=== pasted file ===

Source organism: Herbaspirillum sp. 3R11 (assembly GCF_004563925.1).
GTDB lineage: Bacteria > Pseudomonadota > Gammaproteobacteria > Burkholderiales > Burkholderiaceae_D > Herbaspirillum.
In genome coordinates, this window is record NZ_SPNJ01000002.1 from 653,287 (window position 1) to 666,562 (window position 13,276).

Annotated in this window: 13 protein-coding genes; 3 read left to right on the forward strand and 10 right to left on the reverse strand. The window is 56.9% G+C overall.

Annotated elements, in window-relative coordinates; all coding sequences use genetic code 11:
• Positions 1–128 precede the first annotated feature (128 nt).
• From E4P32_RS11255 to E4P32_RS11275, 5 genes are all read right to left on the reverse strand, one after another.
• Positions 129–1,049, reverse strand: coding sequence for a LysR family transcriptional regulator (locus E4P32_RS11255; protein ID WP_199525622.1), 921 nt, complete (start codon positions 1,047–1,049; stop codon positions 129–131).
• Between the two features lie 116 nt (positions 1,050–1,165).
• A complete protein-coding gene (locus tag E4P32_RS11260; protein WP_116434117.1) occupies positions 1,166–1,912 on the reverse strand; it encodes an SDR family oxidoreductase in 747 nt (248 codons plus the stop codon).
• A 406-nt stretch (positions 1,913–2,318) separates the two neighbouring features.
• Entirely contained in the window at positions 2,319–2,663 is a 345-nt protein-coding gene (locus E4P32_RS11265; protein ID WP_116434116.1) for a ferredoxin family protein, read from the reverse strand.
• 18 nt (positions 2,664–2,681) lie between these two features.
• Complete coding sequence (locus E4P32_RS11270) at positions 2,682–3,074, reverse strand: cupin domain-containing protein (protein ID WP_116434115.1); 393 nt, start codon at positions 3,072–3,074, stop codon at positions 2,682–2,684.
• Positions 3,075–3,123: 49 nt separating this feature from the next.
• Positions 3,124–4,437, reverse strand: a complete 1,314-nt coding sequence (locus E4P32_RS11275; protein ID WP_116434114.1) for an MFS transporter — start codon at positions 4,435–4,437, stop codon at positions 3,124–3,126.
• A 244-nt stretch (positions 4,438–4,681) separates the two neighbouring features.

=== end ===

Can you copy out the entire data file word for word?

Source organism: Herbaspirillum sp. 3R11 (assembly GCF_004563925.1).
GTDB lineage: Bacteria > Pseudomonadota > Gammaproteobacteria > Burkholderiales > Burkholderiaceae_D > Herbaspirillum.
In genome coordinates, this window is record NZ_SPNJ01000002.1 from 653,287 (window position 1) to 666,562 (window position 13,276).

Annotated in this window: 13 protein-coding genes; 3 read left to right on the forward strand and 10 right to left on the reverse strand. The window is 56.9% G+C overall.

Annotated elements, in window-relative coordinates; all coding sequences use genetic code 11:
• Positions 1–128 precede the first annotated feature (128 nt).
• From E4P32_RS11255 to E4P32_RS11275, 5 genes are all read right to left on the reverse strand, one after another.
• Positions 129–1,049, reverse strand: coding sequence for a LysR family transcriptional regulator (locus E4P32_RS11255; protein ID WP_199525622.1), 921 nt, complete (start codon positions 1,047–1,049; stop codon positions 129–131).
• Between the two features lie 116 nt (positions 1,050–1,165).
• A complete protein-coding gene (locus tag E4P32_RS11260; protein WP_116434117.1) occupies positions 1,166–1,912 on the reverse strand; it encodes an SDR family oxidoreductase in 747 nt (248 codons plus the stop codon).
• A 406-nt stretch (positions 1,913–2,318) separates the two neighbouring features.
• Entirely contained in the window at positions 2,319–2,663 is a 345-nt protein-coding gene (locus E4P32_RS11265; protein ID WP_116434116.1) for a ferredoxin family protein, read from the reverse strand.
• 18 nt (positions 2,664–2,681) lie between these two features.
• Complete coding sequence (locus E4P32_RS11270) at positions 2,682–3,074, reverse strand: cupin domain-containing protein (protein ID WP_116434115.1); 393 nt, start codon at positions 3,072–3,074, stop codon at positions 2,682–2,684.
• Positions 3,075–3,123: 49 nt separating this feature from the next.
• Positions 3,124–4,437, reverse strand: a complete 1,314-nt coding sequence (locus E4P32_RS11275; protein ID WP_116434114.1) for an MFS transporter — start codon at positions 4,435–4,437, stop codon at positions 3,124–3,126.
• A 244-nt stretch (positions 4,438–4,681) separates the two neighbouring features.